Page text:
Don't miss



#TECH 24

Station F: Putting Paris on the global tech map

Read more


Davos 2017: 'I believe in the power of entrepreneurs to change the world'

Read more


French education with a difference: Teachers who think outside the box

Read more

#THE 51%

Equality in the boardroom: French law requires large firms to have 40% women on boards

Read more


Men's fashion: Winter 2017/2018 collections shake up gender barriers

Read more


Turkish writer Aslı Erdoğan speaks out about her time behind bars

Read more


Video: Threat of economic crisis still looms in Zimbabwe

Read more


DAVOS 2017: Has the bubble burst?

Read more


DAVOS 2017: Summit overshadowed by geopolitical changes

Read more


Romanians vote amid bitter political feud

Text by News Wires

Latest update : 2012-12-09

Romania votes for a new parliament on Sunday, with the centre-left alliance of Prime Minister Victor Ponta expected to remain in power. President Traian Basescu, however, has said he may not appoint Ponta even if his party wins a majority.

Romanians headed to the polls Sunday to elect a new parliament, with the centre-left ruling alliance on course for a comfortable win likely to trigger fresh tensions with rival president Traian Basescu.

Prime minister Victor Ponta's Social-Liberal Union (USL), in power since May, is set to win between 48 and 61 percent of the ballot, according to pre-vote opinion polls.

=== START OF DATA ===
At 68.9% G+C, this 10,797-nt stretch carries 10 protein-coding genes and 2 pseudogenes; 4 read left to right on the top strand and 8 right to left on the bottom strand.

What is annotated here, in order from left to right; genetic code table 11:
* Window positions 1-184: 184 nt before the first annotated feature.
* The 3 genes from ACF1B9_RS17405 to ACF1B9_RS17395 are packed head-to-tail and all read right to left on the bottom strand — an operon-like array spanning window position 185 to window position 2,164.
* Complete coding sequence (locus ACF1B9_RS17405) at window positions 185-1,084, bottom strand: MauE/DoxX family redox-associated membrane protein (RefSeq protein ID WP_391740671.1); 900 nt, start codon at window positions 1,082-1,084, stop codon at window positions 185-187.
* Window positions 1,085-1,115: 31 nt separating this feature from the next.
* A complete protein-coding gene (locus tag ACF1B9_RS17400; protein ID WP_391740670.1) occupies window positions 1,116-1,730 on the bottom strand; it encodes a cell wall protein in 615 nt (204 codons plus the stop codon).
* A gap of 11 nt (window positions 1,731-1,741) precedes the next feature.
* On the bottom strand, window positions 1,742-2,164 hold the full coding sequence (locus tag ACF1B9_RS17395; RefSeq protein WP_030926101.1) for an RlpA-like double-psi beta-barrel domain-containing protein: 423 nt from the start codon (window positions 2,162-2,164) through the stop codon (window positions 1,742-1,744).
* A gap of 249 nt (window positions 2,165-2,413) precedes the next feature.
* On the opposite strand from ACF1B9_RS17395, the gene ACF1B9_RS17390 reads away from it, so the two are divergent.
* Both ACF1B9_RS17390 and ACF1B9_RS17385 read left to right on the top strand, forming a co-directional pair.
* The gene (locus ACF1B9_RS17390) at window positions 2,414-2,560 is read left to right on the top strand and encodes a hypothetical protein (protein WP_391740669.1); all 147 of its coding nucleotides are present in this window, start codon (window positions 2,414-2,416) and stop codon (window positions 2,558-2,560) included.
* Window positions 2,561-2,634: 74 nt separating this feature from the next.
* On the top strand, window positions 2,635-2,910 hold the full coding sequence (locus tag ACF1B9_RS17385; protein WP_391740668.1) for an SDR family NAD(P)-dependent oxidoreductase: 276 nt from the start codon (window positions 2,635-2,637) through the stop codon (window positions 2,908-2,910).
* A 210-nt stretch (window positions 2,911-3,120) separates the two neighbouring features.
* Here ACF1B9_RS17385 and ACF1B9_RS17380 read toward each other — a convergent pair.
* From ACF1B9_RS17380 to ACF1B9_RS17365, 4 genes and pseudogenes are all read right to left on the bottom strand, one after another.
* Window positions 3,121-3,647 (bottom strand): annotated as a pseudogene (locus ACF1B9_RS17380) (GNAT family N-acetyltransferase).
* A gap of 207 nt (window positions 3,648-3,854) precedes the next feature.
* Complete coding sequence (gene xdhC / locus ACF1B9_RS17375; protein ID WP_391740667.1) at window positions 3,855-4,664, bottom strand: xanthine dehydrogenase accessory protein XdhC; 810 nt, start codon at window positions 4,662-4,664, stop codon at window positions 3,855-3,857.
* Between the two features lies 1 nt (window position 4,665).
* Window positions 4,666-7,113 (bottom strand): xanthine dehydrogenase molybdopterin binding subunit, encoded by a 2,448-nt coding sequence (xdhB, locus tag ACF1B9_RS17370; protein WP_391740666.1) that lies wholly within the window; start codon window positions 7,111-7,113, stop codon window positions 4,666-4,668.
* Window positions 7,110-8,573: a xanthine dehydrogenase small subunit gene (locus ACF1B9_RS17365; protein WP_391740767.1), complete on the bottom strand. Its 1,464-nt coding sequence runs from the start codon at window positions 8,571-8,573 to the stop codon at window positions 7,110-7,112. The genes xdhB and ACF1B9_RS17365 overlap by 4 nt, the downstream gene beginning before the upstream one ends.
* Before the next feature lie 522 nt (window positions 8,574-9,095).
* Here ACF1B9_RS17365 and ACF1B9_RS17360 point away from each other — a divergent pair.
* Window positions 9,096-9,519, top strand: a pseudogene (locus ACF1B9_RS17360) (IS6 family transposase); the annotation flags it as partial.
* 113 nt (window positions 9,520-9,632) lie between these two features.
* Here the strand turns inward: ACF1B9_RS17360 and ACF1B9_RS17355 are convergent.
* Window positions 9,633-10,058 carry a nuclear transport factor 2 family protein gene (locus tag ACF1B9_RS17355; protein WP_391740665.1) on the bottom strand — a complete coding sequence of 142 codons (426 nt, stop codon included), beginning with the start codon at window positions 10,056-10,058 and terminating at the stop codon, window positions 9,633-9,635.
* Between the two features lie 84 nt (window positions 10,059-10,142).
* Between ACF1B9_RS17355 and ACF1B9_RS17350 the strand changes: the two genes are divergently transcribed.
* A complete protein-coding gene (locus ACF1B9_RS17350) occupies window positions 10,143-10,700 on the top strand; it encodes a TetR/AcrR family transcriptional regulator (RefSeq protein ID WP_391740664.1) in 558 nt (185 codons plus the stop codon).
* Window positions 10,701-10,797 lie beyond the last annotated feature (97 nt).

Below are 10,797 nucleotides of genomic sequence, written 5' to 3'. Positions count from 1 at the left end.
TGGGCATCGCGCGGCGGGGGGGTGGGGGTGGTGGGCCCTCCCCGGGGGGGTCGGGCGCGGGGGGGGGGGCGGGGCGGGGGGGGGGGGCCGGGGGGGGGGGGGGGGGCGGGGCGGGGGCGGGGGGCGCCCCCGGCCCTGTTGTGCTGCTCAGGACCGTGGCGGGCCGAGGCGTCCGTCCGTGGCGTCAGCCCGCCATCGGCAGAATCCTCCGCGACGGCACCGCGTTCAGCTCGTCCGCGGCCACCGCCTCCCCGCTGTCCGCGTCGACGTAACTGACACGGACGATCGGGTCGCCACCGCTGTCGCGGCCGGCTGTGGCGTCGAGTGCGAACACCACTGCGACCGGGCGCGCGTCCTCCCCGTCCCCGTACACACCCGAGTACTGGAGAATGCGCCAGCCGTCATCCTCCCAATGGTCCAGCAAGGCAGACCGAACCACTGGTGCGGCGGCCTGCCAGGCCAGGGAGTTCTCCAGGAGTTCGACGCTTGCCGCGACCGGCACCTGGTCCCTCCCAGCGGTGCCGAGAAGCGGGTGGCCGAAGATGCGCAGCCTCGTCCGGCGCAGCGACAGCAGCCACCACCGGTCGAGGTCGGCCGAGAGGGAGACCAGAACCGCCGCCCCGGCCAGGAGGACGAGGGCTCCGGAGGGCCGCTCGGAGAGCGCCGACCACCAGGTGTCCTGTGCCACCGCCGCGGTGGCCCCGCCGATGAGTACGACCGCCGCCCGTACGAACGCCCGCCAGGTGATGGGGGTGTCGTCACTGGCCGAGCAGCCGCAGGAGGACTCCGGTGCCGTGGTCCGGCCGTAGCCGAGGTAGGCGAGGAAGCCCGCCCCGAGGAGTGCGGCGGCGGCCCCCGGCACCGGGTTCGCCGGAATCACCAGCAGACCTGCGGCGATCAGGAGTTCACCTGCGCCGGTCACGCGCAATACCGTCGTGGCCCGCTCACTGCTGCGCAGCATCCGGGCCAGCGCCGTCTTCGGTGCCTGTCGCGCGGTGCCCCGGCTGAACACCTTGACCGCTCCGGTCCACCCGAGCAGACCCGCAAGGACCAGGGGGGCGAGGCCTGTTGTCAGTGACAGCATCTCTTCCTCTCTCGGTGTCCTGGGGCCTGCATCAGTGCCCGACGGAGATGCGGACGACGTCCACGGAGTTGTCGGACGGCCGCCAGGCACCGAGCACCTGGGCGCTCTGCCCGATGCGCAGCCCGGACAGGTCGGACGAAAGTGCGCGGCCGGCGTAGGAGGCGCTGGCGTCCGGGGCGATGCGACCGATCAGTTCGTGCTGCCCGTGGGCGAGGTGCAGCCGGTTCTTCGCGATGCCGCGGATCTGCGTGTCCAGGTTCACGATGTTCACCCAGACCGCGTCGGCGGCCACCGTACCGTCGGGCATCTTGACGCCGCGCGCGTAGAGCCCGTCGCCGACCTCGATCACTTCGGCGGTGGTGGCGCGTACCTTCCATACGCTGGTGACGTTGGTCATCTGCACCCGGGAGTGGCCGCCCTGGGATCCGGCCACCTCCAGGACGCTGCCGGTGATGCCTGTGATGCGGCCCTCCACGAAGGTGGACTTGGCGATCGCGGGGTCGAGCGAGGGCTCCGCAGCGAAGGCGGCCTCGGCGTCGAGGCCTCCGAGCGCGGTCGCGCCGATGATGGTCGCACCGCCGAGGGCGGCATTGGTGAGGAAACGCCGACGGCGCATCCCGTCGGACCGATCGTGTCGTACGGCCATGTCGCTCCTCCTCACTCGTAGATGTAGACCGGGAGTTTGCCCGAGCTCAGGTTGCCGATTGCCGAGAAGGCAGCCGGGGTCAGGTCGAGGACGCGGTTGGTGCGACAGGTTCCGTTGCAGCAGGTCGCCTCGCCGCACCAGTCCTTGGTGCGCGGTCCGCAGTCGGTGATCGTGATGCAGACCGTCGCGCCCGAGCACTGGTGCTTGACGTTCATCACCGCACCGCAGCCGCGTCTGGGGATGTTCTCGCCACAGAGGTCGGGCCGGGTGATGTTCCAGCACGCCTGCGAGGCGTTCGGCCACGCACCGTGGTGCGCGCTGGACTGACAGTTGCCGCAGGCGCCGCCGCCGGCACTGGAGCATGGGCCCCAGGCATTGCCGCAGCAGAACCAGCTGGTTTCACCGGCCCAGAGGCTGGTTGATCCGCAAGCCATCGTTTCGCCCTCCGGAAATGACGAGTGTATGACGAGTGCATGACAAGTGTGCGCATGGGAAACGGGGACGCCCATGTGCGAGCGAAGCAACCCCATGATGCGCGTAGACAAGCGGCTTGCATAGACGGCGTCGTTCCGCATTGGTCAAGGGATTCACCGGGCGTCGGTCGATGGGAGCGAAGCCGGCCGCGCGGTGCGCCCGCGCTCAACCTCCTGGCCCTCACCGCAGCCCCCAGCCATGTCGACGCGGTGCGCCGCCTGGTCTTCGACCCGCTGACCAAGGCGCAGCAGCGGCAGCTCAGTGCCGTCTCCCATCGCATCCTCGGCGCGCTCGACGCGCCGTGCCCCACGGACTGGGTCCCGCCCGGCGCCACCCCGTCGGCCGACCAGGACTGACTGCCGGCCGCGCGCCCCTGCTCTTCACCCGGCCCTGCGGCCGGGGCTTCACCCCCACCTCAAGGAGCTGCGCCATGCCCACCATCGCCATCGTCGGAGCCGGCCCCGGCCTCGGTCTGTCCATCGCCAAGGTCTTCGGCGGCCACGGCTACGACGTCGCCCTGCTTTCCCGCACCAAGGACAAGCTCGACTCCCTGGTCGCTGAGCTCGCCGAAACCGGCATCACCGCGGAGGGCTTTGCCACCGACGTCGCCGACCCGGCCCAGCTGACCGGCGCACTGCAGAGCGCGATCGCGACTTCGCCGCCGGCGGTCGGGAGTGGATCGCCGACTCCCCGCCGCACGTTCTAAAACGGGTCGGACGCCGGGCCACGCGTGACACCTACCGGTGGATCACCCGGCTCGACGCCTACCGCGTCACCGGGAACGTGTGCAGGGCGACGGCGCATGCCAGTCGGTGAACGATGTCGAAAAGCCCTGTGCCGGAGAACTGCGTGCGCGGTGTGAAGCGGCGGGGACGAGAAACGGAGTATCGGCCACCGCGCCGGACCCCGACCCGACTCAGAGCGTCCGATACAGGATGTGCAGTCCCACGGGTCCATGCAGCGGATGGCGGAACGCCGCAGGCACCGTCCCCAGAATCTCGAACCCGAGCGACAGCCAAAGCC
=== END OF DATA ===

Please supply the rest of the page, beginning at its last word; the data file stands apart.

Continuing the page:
This could give the USL a two-thirds majority in the 470-member parliament, allowing it to pass through constitutional changes.

The Right Romania Alliance (ARD), close to Basescu's camp, is trailing far behind, on 16-23 percent, according to the polls.

This is Romania's first national vote since a failed attempt by the USL this summer to unseat centre-right Basescu -- a move that drew sharp rebukes from the European Union (EU) and the United States.

Basescu, who narrowly escaped impeachment, hinted he could refuse to appoint Ponta, whom he called a "mythomaniac", as prime minister, even if the USL won the ballot.

"We see another crisis looming", Jean-Michel de Waele, an Eastern Europe specialist at Brussels University, told AFP.

Investors and economic analysts said fresh political turbulence was the last thing Romania needed as the EU's second poorest member struggles to recover from a painful austerity drive.

Voting stations opened at 0700 local time (0500 GMT) and will close at 1900 GMT.

Exit polls will be released immediately afterwards, while the first official results are not expected before Monday morning.



Date created : 2012-12-09

  • Romania

    Trian Basescu reinstated as Romania's president

    Read more


    Interior minister quits amid impeachment row

    Read more